Teresa Romero, Kenji Onishi and Toshikazu Hasegawa

, and neuro-hormones from the vasopressin/oxytocin family (Adkins-Regan, 2005 ; Soares et al., 2010 ), the latter has recently attracted attention regarding the neurochemical basis of prosocial behaviours that facilitate inter-individual relationships (for reviews, see Heinrichs et al., 2009 ; Ross

Sarah F. Brosnan, Catherine F. Talbot, Jennifer L. Essler, Kelly Leverett, Timothy Flemming, Patrick Dougall, Carla Heyler and Paul J. Zak

1. Introduction Oxytocin (OT), and hormones that interact with OT, are important in the regulation of mammalian social behaviours, including maternal care, pair bonding and other aspects of sociality (Gimpl & Fahrenholz, 2001 ; Carter & Keverne, 2002 ; Young & Wang, 2004 ; Kosfeld et

Adam R. Reddon, Mathew R. Voisin, Constance M. O’Connor and Sigal Balshine

the proximate mechanisms that underlie grouping behaviour (Goodson, 2008 , 2013 ; Goodson et al., 2009 ; Soares et al., 2010 ; Goodson & Kingsbury, 2011 ). One promising potential proximate mediator of sociality is the highly conserved nonapeptide hormone oxytocin (Insel & Young, 2001

Patricia S. Churchland

do mammalian mothers typically go to great lengths to feed and care for their babies? After all, such care can be demanding, it interferes with feeding, and it can be dangerous. Two central characters in the neurobiological explanation of mammalian other-care are the simple nonapeptides, oxytocin

Patricia S. Churchland


What we humans call ethics or morality depends on four interlocking brain processes: (1) caring (supported by the neuroendocrine system, and emerging in the young as a function of parental care); (2) learning local social practices and the ways of others — by positive and negative reinforcement, by imitation, by trial and error, by various kinds of conditioning, and by analogy; (3) recognition of others’ psychological states (goals, feelings etc.); (4) problem-solving in a social context. These four broad capacities are not unique to humans, but are probably uniquely developed in human brains by virtue of the expansion of the prefrontal cortex (this formulation is based on Chapter 1 of my book, Braintrust: What neuroscience tells us about morality).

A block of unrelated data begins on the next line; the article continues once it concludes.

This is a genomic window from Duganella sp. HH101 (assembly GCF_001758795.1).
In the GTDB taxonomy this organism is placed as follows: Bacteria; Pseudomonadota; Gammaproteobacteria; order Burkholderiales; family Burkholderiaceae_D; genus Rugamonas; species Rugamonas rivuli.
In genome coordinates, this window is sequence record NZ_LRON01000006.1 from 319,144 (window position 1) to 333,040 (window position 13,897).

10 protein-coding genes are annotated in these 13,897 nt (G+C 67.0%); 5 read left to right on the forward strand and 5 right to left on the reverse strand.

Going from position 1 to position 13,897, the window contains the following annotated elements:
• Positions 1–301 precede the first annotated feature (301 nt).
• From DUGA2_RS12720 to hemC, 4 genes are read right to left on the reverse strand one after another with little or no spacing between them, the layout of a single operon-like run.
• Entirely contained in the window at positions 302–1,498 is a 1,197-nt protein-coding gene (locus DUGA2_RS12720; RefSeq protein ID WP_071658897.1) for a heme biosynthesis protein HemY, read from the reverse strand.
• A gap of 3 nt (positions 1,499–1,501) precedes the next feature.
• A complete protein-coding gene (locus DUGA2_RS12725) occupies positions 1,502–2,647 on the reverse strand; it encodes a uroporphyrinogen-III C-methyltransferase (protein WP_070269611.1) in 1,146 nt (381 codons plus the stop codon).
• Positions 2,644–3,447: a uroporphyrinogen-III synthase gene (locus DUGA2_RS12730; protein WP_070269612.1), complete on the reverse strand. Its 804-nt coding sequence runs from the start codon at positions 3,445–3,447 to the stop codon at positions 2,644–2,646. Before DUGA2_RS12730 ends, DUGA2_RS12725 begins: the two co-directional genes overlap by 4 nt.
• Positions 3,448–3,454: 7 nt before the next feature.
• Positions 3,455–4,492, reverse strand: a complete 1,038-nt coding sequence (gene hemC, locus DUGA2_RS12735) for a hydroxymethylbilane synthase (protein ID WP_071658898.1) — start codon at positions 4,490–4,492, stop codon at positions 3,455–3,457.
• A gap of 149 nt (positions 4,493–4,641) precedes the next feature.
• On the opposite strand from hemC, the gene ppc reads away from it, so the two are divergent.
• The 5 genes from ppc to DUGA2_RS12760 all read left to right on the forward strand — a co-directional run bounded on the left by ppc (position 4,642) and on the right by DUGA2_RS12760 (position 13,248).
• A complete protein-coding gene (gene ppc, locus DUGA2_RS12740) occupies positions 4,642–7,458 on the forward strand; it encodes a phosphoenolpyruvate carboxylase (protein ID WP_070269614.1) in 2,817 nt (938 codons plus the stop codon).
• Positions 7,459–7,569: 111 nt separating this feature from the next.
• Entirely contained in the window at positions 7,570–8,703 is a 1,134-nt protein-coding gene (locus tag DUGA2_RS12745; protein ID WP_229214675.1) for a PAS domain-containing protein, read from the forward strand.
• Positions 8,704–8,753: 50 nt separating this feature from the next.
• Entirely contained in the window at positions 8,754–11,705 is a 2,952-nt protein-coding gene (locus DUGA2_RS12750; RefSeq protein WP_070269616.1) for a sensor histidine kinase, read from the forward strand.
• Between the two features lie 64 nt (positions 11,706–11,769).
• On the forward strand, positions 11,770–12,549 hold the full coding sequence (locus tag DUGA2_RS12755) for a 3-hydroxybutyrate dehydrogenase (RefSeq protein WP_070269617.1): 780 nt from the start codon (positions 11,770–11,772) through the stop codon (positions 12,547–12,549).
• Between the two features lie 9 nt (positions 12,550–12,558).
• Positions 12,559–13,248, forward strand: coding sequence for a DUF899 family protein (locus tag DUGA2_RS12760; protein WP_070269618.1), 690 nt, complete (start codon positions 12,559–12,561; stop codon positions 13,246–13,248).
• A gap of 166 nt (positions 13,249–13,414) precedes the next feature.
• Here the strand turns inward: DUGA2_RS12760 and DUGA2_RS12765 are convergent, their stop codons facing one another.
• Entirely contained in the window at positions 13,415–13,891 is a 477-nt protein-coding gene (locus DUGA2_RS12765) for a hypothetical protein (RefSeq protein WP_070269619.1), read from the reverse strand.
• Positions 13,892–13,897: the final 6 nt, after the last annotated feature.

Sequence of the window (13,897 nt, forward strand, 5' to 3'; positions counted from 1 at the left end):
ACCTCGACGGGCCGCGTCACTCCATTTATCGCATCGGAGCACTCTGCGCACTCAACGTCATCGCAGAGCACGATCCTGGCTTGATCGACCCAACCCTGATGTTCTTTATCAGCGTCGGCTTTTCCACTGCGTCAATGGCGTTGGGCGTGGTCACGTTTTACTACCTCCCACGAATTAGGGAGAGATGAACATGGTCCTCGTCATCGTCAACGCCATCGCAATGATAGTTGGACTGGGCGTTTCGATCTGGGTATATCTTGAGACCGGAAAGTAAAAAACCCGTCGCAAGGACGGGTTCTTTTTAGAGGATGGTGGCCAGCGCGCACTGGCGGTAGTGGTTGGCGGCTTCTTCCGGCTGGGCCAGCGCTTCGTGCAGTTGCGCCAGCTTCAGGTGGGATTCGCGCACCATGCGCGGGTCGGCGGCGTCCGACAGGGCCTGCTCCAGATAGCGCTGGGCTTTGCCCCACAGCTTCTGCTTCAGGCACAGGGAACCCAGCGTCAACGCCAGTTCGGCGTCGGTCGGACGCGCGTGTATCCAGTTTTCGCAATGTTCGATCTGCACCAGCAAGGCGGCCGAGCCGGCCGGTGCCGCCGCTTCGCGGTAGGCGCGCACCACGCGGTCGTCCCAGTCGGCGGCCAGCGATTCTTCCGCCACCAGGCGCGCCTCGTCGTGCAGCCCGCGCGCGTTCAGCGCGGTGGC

Courtney B. Kelsch, Gail Ironson, Angela Szeto, Heidemarie Kremer, Neil Schneiderman and Armando J. Mendez

A.J. Machin and R.I.M Dunbar

to adequately identify the neurobiological and behavioural mechanisms which maintain these complex, diverse and enduring social networks. One neurobiological mechanism that has been overlooked is the endogenous opioid system. Though less explicitly researched than the more familiar oxytocin

Mario Fernando Garcés-Restrepo, Natalia Rivera-Domínguez, Alan Giraldo and John L. Carr

carried females with eggs to base camp and induced oviposition using the method described by Feldman ( 2007 ). Two hormones (veterinary grade) and a combination were used. In a first stage of the research we used oxytocin (7.5 units/kg) alone (Feldman, 2007 ); then, to improve the success rate of

Tamar Axelrad Levy and Joe Lancia

The human-animal bond has been gaining increased attention in many fields over the past few years. This has also included bringing animals into the psychotherapeutic space and incorporating them into the psychotherapeutic process. What is it about the bond between human and animal that might be beneficial in the process of psychological healing? How might this bond be useful – to the therapeutic process? How would the space created between the client – therapist – animals be different than if the animals were not present? We found three aspects which are valuable to consider in exploring these questions. The neurophysiologic aspect – scientific research showed hormonal changes that occur in the human body while petting animals: Oxytocin levels rise while adrenalin levels drop; thus, people relax and are often more open to mutual communication and feel less alienation and isolation that often felt by clients. Another aspect is the way we perceive companion animals: In general we perceive them as reliable and benign entities. We suggest that this positive attitude affects the client-therapist relationship and the establishment of the therapeutic alliance. A third aspect is that their presence facilitates a deeper exploration of the differences between the projected aspects of the relationship and the relationship in the present moment. We found that clients split their inner world and project different things on the therapist and on the animal.

Oren Harman

international relations . The New Republic 112 : 816 . Bales KL . . 2004 . Both oxytocin and vasopressin may influence alloparential behavior in male prarie voles . Hormones and Behavior 4 : 354 – 361 . Bales KL . . 2007 . Oxytocin has dose-dependant developmental effects on pair